I was always under the impression that a ship's position is only as good as it's last fix? All the discussion of the timing and location of the turn to the final course seems a bit 'smoke and mirrors' to me.
What I find strange is that 2 highly experienced navigators couldn't work out the ships position after 4 hours (give or take) in a straight line from a known good fix. Conditions that night were pretty much perfect for taking fixes and for keeping on track. Clear skies, flat seas and light airs. The QM could hold the ship on course with the tips of his fingers.
Boxhall worked up the fix taken at around 19:30. All he needed to know was the speed of his ship and the course to know where they were at 23:40.
That's 4 hours and 10 minutes at, between 21 and 22 knots.
Captain Smith's position was about 20% too far and Boxhall's about 10%. Ships don't end up 20 and 13 miles from a known good fix in 4 hours unless someone screwed the maths.
Rob, you are right! Two such men could perform such simple tasks standing on their heads. A Second Year Cadet or Midi could do the same thing. We are not considering professional incompetence.
Captain Smith used false information provided by A. N. Other. Boxhall obviously mis-judged the speed and
used the wrong run-time.
By your "Smoke and Mirrors" observation are you suggesting "the obscuring or embellishing of the truth of a situation with misleading or irrelevant information."?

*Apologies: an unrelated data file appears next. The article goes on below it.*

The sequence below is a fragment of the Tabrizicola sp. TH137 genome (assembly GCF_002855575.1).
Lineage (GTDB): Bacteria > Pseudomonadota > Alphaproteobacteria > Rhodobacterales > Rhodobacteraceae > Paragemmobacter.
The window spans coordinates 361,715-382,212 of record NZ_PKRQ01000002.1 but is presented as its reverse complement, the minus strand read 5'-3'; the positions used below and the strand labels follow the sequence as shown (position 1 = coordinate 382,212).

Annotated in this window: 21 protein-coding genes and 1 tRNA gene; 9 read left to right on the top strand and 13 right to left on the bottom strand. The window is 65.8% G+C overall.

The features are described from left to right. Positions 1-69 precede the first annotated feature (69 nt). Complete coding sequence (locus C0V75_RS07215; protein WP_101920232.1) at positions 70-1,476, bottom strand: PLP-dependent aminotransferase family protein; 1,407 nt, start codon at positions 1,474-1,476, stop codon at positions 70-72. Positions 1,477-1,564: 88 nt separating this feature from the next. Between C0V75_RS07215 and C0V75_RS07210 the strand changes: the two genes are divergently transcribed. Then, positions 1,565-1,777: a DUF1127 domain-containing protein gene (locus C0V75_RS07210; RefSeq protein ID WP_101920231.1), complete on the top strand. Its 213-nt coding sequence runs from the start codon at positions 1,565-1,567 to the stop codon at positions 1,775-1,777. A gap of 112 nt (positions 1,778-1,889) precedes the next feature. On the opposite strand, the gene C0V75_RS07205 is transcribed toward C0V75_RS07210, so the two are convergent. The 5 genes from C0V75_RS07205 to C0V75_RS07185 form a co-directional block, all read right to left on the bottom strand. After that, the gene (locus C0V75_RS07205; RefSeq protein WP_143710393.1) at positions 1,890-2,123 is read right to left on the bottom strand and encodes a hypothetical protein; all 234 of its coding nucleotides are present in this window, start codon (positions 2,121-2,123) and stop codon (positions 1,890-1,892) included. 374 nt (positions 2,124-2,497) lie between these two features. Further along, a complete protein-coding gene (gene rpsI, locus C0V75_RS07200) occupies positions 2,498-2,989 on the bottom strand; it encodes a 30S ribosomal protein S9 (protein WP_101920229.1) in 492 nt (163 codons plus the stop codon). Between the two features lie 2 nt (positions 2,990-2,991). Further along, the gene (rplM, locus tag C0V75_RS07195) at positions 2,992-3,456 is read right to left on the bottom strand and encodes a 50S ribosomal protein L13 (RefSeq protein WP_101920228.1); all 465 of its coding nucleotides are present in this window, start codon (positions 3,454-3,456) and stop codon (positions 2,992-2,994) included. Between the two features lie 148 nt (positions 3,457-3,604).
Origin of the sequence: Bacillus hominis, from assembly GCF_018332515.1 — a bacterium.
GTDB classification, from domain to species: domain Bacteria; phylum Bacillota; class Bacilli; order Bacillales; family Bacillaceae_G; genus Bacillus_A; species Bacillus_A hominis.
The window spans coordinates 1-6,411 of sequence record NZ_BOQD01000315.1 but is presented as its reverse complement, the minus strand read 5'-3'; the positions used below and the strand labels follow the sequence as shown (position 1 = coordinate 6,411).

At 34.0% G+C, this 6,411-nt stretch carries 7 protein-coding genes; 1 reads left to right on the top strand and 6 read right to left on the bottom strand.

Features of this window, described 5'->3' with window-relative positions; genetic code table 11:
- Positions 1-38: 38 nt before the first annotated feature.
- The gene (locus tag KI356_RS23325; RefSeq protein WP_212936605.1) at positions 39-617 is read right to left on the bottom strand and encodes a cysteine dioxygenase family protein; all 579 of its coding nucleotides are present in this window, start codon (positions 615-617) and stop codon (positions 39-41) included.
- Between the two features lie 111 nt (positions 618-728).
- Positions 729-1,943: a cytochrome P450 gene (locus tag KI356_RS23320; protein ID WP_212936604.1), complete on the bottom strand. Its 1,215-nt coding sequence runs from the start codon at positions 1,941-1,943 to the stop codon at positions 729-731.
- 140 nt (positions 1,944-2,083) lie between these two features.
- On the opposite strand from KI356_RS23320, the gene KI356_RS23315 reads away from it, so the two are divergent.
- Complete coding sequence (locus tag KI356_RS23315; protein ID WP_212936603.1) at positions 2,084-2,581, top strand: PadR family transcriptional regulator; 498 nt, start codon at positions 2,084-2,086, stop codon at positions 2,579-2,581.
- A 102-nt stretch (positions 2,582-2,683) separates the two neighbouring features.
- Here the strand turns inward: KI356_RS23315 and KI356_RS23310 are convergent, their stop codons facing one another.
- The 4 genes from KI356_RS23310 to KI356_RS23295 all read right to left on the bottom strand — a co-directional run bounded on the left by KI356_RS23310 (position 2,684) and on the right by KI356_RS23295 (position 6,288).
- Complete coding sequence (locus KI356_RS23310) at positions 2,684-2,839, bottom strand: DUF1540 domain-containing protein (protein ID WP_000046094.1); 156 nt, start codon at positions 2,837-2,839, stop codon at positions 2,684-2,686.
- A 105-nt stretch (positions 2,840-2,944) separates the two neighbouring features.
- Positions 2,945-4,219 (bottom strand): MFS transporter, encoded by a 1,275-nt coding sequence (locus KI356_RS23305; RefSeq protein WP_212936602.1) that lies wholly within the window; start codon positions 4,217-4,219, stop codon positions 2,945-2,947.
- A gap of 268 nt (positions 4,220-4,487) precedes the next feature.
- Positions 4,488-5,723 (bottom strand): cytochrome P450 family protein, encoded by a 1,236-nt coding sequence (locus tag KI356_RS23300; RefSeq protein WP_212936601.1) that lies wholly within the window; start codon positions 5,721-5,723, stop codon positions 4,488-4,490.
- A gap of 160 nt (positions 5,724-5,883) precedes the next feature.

Nothing could be farther from the truth.
In fact, Titanic's
behavior between Noon, April 14 and 5-50 pm that early evening, is the
lynch-pin of the clock alteration argument as well as the basis on which Boxhall built his distress position. Simply because it determines exactly where Titanic
was when 2nd Officer Lightoller took his star sights and consequently established the exact position from which Boxhall worked his distress position. If that period in the short life of Titanic is glossed-over without proper examination, then we go on having this endless argument.
Aaron's current suggestion is a start.
Here is another question. Q7:
Was there any evidence to suggest that such a current existed? Might it be reasonable for an experienced officer to expect such a current and allow for it? A7
: Yes! The evidence of 5th Officer Lowe very clearly indicates a reduction in expected speed, which, if using propeller revolutions would be judged as 21.5 knots. Lowe very clearly quoted an average speed of 20.95 knots...0.55 knots slower than expected.